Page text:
Reactive bindings for Supabase in Svelte





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Supasvelte - reactive bindings for Supabase in Svelte

Very much Alpha stuff... so use in production at your own risk ⚠️

This library is used for wrapping a limited subset of the Supabase API in reactive bindings that expose custom Svelte stores. The library provides constructors that let you build these stores:

  • makeSessionStore() - constructs a store that follows signin state;
  • makeRegistrationStore() constructs a store that follows signup state;
  • makeRecordStore(table) - constructs a store that exposes CRUD operations for records of a table;
  • makeQueryStore(table, query, trigger="*") - constructs a store that mimics a view, i.e. updates its data in realtime to reflect query results;

When you use these constructors, you receive a store that has a .state attribute intended for use in Svelte component logic (e.g. {#if session.state === 'signed-in'}) and a .data attribute store relevant data (e.g. email = or the error object when in 'error' state). This should allow you to easily build reactive and persistent logic with Supabase and Svelte.

You shift the store state by using its methods, which wrap the supabase methods. For example, you would call a session.signin(email, password) method to trigger a signin event which also updates $session.state to 'signed-in'. These methods return data in a similar way as the supabase API, which means you can use them in more traditional ways (e.g. {#await}) while still keeping the store state correct.


To get started, first initialize a Supabase client and pass it to Supasvelte to initialize constructors for your client:

import { createClient } from '@supabase/supabase-js';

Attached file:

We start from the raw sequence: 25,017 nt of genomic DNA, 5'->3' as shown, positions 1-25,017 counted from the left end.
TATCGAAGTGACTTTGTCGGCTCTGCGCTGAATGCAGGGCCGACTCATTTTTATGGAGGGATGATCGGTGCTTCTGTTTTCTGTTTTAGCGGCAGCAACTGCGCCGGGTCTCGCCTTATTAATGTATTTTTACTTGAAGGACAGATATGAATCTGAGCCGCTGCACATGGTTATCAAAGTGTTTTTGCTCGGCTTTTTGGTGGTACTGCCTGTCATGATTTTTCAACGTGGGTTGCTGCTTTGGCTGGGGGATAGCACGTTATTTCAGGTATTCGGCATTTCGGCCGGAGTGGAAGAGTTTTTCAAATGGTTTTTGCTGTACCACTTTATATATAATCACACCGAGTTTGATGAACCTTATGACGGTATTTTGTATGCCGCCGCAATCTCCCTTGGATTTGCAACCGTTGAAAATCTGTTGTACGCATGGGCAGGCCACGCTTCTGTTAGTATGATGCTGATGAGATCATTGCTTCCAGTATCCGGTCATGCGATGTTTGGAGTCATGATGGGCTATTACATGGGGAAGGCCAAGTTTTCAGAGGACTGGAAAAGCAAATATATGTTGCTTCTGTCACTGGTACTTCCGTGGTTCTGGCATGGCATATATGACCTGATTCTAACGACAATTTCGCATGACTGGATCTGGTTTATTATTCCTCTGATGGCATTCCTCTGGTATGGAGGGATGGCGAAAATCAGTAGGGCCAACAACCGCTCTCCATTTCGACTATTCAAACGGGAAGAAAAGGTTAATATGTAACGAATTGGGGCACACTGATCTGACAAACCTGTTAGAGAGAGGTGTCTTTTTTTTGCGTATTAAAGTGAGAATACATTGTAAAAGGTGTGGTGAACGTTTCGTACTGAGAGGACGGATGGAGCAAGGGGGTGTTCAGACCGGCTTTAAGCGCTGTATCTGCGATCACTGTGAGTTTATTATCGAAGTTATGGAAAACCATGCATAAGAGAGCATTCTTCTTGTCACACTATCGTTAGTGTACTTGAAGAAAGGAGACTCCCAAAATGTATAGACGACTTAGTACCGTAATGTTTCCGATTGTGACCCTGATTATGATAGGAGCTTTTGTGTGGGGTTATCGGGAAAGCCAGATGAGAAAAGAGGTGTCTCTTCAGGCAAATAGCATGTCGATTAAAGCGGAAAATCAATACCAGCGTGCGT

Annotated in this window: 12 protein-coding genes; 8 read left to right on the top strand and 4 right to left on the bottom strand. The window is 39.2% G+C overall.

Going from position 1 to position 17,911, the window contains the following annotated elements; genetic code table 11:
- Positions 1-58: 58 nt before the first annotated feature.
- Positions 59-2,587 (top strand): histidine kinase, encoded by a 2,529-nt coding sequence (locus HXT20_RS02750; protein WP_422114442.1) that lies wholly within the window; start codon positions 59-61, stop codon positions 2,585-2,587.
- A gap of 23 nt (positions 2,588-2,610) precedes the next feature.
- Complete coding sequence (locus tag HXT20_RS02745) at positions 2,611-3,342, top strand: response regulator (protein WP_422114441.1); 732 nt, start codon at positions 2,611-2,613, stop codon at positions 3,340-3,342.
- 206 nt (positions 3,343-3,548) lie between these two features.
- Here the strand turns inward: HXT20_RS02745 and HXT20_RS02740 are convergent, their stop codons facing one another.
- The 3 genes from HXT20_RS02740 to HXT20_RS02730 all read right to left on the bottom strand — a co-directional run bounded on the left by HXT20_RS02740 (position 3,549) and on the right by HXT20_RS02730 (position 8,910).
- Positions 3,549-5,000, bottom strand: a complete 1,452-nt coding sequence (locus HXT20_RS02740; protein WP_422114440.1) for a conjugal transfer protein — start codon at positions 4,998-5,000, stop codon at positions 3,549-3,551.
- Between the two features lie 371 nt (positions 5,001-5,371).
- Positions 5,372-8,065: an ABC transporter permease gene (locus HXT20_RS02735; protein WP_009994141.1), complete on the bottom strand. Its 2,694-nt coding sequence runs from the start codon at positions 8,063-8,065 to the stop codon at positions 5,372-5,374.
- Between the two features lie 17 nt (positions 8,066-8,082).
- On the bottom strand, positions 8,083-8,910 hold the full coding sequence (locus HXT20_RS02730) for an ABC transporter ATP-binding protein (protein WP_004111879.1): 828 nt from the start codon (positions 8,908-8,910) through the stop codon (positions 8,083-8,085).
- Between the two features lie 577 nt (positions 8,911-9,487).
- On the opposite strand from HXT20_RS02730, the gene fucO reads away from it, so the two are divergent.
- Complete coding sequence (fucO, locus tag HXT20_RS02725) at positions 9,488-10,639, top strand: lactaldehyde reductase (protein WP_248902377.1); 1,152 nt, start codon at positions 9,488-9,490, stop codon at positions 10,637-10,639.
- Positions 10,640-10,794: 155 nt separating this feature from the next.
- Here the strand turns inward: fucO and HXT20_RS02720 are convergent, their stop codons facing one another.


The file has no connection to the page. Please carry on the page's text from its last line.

import { makeConstructors } from 'supasvelte';

export let supabase = createClient(url, key);
export let {
    } = makeConstructors(supabase);

Notes that the supabase client doesn't need to be exported for supasvelte; export it if you need to do things this library cannot;

Logging level can be configured by setting makeConstructors(supabase, {log: '<log level>}) where <log level> is silent, error, info, log or verbose. Currently there is no difference between the last two levels.

Now that you have store constructors for your Supabase client, you can create your own custom reactive Supabase stores.


The $session store is used to reactively track users' login sessions. It uses supabase.auth.onAuthStateChange (see Supabase docs) to keep itself updated regard user session data. If this feature request is accepted, this would synchronize user state accross tabs automatically, but currently it will just work within a tab.


const session = makeSessionStore();


  • $session.state - either signed-out, signed-in or error;
  • $ - when in signed-in state - holds the session data which gotrue-js passes the supabase client; notably, this contains the user object.


  • session.signin(email, password) - signs the user in and returns { user, error }
  • session.signout() - signs the user out and returns { error }
  • session.reset() - resets the state machine to signed-out and clears data (this can be used in the event of an error)